So I encourage you, please take the opportunity when you can to talk to those who have lived through the worst so you can gain a few tips to prevent it in your own homes.

Wednesday, May 14, 2008

Homemade Quick Wipes

I used to buy the Clorox and Lysol brand quick wipes all the time, but at $3 or more a pop, that can get pricey. So, I did a little research on other sites and came up with a formula and method for my own at a fraction of the price. I purchased 2 square shaped tupperware-style containers at my local Wal-Mart (about 2.50 for a pack of 2) and of course you pick the size that fits the size of the wipe. I also bought a top quality white napkin (the ones that are folded into quarters like bounty or brawny) I stuffed the square container full of the napkins. Then I used a high quality all purpose concentrate like Lysol and diluted it according to package directions. I poured the mix over the napkins a cup at a time until they were well soaked. I closed it up and left it overnight so that the solution could have time to soak into the middle of the stack. Then I just labeled the container as such and use them whenever I need a quick wipe.

Tuesday, May 13, 2008


This is something I used to hate to do, re-use stuff in a new way. I don't know why, but when I was younger I just never saw the need to do this. Hmmm, I wonder how many bucks I could've saved then?

Re-use does not mean washing out and reusing your ziploc bags or butter containers, although that is a useful habit (the butter containers, not the ziploc bags - could be dangerous bacteria since a bag is harder to clean). I use the term reuse to describe taking something and creating it into something new. For instance, I was looking through a pottery barn book at some of their decor ideas, and one thing that they had was 3 purchased open cynlinders (like oatmeal cylinders) that were stacked in an offset fashion between a wall and printer and they were being used to cubby things like scissors, writing utensils, rulers, etc. Well, what about the good 'ol oatmeal container? You can cut it to your desired length, decorate it with leftover wallpaper, wrapping paper or just let the kid color them and add bows, ribbon, jewels, whatever and use them for storage. For girls they're great for brushes, hairbows, doll clothes, etc. Boys may use them for toy soliders, blocks, or matchbox cars. When I get mine done, I'll take a pic and show you what I use mine for, but be creative and take a second look at things that are going to be tossed out, or are just collecting dust on top of a shelf or shoved in the back of a closet somewhere.

Monday, May 12, 2008

Free Exercise Videos

Do yourself a favor, don't buy another exercise video that you know will just end up collecting dust and taking up precious space after about 2-3 weeks of use. Rent one for free (for about 3 weeks at a time usually) from your local public library. The loan time is generally about as long as your interest in that particular video will be anyway. AND, to optimize your workout you're supposed to change it up every couple of weeks anyway to keep your workouts effective and calorie burning. You could also look for free workout videos from myspace and YouTube also, but please, don't pay money for them!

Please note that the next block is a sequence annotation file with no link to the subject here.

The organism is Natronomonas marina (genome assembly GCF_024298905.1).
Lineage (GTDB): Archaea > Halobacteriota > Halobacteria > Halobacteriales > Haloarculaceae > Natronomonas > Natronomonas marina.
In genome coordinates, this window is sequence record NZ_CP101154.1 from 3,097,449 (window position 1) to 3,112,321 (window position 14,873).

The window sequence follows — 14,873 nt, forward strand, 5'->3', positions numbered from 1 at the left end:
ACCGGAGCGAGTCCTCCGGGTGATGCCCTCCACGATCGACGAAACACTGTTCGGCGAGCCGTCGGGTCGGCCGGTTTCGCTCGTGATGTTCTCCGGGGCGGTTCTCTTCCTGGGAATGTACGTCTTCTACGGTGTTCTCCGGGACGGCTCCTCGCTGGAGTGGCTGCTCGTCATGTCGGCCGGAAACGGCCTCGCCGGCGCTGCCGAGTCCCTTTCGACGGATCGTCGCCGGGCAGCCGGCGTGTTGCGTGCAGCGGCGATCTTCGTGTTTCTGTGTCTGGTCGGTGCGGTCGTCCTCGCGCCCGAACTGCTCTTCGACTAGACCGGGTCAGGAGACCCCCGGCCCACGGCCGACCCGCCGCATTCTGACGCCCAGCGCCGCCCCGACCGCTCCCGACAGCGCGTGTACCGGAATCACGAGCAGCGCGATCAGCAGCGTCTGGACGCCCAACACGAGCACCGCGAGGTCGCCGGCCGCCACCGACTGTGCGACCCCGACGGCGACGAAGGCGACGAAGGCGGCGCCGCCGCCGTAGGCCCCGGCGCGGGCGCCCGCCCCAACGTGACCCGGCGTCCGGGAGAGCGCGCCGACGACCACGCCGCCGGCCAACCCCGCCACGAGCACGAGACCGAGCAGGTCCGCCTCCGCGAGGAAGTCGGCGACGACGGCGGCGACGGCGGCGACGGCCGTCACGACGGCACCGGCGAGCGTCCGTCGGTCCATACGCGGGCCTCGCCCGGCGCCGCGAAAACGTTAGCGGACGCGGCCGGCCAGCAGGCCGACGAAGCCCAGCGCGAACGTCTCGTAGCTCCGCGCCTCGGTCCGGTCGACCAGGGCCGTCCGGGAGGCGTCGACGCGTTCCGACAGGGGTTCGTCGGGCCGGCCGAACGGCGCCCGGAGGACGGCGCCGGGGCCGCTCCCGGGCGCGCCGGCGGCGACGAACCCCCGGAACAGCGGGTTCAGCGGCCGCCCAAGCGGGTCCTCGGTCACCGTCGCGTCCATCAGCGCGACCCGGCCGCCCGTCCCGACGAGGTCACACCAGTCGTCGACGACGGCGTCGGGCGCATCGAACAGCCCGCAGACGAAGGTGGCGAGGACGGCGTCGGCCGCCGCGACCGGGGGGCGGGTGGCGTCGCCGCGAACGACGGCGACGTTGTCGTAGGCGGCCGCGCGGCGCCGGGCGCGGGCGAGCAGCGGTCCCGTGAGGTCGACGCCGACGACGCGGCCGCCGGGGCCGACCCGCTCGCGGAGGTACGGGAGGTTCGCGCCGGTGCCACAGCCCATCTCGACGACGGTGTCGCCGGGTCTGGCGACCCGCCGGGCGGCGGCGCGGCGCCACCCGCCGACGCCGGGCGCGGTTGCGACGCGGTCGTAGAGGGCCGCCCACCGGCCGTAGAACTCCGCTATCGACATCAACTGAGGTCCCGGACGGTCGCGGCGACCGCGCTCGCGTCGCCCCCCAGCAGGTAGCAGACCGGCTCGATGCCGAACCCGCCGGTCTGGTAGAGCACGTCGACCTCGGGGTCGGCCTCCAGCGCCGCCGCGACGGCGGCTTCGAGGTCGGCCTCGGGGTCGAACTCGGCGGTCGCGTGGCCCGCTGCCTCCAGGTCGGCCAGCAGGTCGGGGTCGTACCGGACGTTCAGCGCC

Sunday, May 11, 2008

Independant Gas Establishments

My family and I just got back from a trip to visit relatives from Maryland. On the way up and on the way back I noticed something. the independent gas stores were cheaper than the chains (for the most part). For instance, we visited St. Mary's County in Maryland, and in Leonardtown, the Burchmart was 3.68, and when got about 6 or 7 miles outside of town, the little older, almost run-down looking store (but very much open) was only 3.55. And all the through Virginia, we noticed much the same thing. So, pay attention to your gas stations.

Wednesday, May 7, 2008

Dollar Stores

They go by many names, Dollar Tree, Family Dollar, Dollar General, 99 cent store, etc. But have you ever been down the grocery items aisle? Now I normally do not go grocery shopping in a dollar store, never have, but I found some suprising finds. For instance, Nature's Own Honey Wheat Bread, in Food Lion it's 2.19 a loaf, there, $1. There was also Cinnamon Toast Crunch which in Food Lion goes for upwards of $3 for a 14oz box, is on $1 for a 9 oz box. Yes, it's a smaller box, but you can't be the price per ounce, and with a smaller box, it's less likely to go stale. Also, minced garlic in the 8oz jar for $1, which in the grocery is usually $1 for the 4oz jar. Now if brand is an issue for you, buy all means, get what you're comfy with, but for me, things like garlic, elbow macaroni (32oz for $1), kids juice boxes (100% natural, of course), I am happy to save the bucks on!